Getting yourself into law school is tough. What is just as tough is making sure you’re making the right decision. Should you be doing a single law degree or a combined degree with another discipline? A great number of law students in Australia are encouraged to undertake double degrees. Not only does it provides students with an advantage in the job market, but it also allows them to learn an entirely different discipline. However, if you’re currently studying a single law degree or thinking of switching to a single law degree from double degrees, this article provides insights into both degrees to help you make the right decision.
Single Law Degrees
1. No distraction
Doing a single law degree allows you to focus on your legal career without getting distracted by other disciplines. Only when you know for sure which areas of law you want to practice in the future or that you’re particularly interested in the second discipline should you pursue a double degree.
A majority of Australian law universities allow you to pick from a variety of non-law electives when you’re doing a straight law. Take advantage of this and select worthwhile electives.
2. Shorter in length
A single law degree is generally one year shorter than a double degree. It mostly consists of heavy and compulsory courses within those four years. It is not easy trying to juggle four law courses within a semester, so it is better to do a maximum of 3 law courses at once (at least for the first two years of your law degree).
It is not impossible to do four law courses, but the nature of law courses usually require plenty of time and dedication. It may negatively affect your overall academic performance as well as your mental health.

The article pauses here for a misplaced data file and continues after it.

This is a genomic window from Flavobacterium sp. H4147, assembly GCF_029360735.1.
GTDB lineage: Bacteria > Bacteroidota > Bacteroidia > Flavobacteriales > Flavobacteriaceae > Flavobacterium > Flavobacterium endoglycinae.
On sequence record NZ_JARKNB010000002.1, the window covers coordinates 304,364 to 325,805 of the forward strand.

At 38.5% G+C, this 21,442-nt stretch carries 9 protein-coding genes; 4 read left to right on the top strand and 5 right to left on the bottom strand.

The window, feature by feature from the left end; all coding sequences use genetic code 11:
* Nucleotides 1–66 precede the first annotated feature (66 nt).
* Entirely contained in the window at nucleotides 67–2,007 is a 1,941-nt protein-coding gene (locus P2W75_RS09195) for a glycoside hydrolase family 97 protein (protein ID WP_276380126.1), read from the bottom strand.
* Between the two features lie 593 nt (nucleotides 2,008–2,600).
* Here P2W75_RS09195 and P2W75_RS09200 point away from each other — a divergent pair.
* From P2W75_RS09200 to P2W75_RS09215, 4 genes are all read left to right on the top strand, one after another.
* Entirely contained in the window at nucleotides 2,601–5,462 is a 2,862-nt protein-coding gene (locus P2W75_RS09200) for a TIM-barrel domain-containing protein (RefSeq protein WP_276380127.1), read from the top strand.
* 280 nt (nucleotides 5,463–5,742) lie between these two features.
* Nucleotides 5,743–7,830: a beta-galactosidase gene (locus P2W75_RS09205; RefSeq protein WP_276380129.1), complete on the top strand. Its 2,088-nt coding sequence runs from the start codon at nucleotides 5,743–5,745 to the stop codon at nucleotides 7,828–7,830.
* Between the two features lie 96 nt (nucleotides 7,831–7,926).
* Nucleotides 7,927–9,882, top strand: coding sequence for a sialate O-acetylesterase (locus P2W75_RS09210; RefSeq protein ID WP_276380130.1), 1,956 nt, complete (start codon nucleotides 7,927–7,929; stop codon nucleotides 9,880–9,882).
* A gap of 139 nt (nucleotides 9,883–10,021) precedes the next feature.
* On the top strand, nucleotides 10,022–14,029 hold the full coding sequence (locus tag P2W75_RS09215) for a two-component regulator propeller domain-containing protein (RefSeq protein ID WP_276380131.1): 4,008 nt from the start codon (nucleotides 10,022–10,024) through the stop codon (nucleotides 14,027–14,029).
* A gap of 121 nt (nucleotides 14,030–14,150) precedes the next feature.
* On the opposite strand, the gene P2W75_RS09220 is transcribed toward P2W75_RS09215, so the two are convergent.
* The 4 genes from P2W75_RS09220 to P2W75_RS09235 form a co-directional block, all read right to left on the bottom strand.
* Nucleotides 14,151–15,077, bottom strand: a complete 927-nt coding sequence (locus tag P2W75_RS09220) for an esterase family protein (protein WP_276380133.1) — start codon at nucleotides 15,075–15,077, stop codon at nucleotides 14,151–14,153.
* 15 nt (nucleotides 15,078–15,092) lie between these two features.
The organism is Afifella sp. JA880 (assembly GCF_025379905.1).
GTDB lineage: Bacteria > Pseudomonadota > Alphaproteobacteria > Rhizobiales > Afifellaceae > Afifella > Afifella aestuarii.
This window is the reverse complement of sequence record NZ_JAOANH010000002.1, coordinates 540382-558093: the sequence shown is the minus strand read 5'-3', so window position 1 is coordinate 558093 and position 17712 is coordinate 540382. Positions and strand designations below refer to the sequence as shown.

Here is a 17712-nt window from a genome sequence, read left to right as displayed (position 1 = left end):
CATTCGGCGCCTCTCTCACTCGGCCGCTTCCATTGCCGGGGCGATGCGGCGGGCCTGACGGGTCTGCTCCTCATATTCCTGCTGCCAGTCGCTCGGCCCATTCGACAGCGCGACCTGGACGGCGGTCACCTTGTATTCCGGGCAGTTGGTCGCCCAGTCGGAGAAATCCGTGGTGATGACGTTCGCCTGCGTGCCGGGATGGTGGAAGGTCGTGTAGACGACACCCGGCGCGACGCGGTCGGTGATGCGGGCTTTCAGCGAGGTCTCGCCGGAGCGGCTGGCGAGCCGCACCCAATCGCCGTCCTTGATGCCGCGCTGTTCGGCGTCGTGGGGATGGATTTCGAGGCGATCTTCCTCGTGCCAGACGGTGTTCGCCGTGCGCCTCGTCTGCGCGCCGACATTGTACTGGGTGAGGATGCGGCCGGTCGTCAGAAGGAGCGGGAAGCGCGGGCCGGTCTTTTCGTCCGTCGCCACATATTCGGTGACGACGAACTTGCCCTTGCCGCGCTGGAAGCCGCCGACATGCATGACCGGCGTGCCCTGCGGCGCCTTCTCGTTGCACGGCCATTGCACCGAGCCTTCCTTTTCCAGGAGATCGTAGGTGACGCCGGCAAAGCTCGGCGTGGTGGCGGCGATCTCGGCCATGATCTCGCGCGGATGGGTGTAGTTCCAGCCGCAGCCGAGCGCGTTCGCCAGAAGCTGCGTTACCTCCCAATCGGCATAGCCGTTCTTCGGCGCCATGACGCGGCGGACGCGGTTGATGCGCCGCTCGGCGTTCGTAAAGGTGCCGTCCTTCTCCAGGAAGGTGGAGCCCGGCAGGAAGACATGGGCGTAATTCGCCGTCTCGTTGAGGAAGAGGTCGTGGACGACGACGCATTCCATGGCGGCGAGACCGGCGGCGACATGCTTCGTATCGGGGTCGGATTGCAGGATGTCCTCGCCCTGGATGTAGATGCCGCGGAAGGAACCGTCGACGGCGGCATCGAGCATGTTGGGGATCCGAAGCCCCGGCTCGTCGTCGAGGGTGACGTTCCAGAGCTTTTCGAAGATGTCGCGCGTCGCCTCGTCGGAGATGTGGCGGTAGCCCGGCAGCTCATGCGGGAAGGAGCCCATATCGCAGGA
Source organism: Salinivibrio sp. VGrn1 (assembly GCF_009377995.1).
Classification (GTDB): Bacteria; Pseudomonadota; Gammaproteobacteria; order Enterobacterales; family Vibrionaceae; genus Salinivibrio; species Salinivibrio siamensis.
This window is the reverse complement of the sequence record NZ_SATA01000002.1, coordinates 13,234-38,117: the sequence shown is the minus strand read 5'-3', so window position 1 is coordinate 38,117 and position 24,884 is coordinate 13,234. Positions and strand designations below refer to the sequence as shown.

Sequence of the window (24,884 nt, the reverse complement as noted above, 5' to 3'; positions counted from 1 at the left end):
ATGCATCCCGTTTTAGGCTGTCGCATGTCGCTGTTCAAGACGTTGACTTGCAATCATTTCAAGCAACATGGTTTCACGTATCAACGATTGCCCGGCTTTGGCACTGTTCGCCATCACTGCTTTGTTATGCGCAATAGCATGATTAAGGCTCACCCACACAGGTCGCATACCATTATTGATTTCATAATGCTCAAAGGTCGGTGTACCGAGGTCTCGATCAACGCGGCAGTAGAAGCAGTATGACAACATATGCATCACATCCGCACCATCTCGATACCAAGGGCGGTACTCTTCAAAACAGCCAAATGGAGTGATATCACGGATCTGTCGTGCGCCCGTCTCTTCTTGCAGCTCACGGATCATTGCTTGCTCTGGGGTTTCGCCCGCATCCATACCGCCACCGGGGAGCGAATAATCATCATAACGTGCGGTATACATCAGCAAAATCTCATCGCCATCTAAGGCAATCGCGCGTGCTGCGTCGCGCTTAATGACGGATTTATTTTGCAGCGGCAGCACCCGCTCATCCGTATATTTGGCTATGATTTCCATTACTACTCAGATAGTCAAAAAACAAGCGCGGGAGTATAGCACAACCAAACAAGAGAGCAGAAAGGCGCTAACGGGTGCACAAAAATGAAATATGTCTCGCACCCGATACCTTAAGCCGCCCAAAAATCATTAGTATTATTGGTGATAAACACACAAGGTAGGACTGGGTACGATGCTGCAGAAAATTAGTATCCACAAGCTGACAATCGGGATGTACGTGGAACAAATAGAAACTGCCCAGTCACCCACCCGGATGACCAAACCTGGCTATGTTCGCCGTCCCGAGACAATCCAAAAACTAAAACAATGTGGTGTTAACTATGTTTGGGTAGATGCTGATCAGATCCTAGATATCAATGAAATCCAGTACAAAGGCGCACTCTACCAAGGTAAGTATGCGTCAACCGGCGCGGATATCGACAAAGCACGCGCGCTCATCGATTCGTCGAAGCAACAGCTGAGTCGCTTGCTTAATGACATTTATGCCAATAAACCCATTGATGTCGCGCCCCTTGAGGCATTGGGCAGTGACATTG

Not many Australian law universities offer single law degrees as a study option. It is helpful to conduct research on the universities you’re looking to apply in order to avoid facing limited study possibilities.
3. Tuition fees
The shorter the degree, the lesser the tuition fees you have to pay.
Choosing the right degree requires consideration into the financial aspect of it all. According to Lawyers Weekly, a Bachelor of Laws costs about $34,826 per year. A combined degree would add up the fees significantly.
Therefore, when choosing your degree, make sure to take into account the tuition fees and discuss it further with your family members.
Double Law Degrees
1. Expanding your skills and knowledge
Although you might not use your second non-law degree as a career option, you would still gain valuable skills and knowledge applicable to any profession. You have the opportunity to explore a completely different discipline that sparks your interest.
Some students chose to study double degrees because they are certain about their career paths. For instance, a combined degree of commerce and laws may lead to a profession as a corporate lawyer. A combined degree of human rights with laws may result in a career relating to social justice or international law.
Plus, studying laws with another degree can help you understand how the law relates to the outside world.
2. ‘Two is better than one’
In the long run, you will receive two degrees in five years, in comparison to having one degree in four years. Although a double degree is a longer course of study, that extra one year is valuable in terms of quality and quantity.
Five years is a really long time so use those years to do extra-curricular activities as well as applying for law internships because future employers are most likely looking for a well-rounded candidate.
3. Lessen your workload
If you ask fellow law students, they would tell you that law courses require plenty of contact hours, piles of cases to read, and constant pressures to finish assignments before the due date.
This is when double degrees come in handy. Some disciplines do not require as much commitment compare to law courses and that helps reduce your overall workload. This does not mean that you should not put a lot of efforts to your non-law subjects but rather to help you thrive to your highest potential.
I hope the type of degrees you choose will complement your interest.
If you’re still unsure, you can always talk to a law adviser at your university or experienced later year law students. Even if you have made the wrong decision, you will still have the options to consider alternative degree pathways.
Best of luck!
Tiffany is a law student at the Australian National University in Canberra, Australia. She loves writing and hopes to practice Media Law or Intellectual Property Law. You can connect with her on LinkedIn.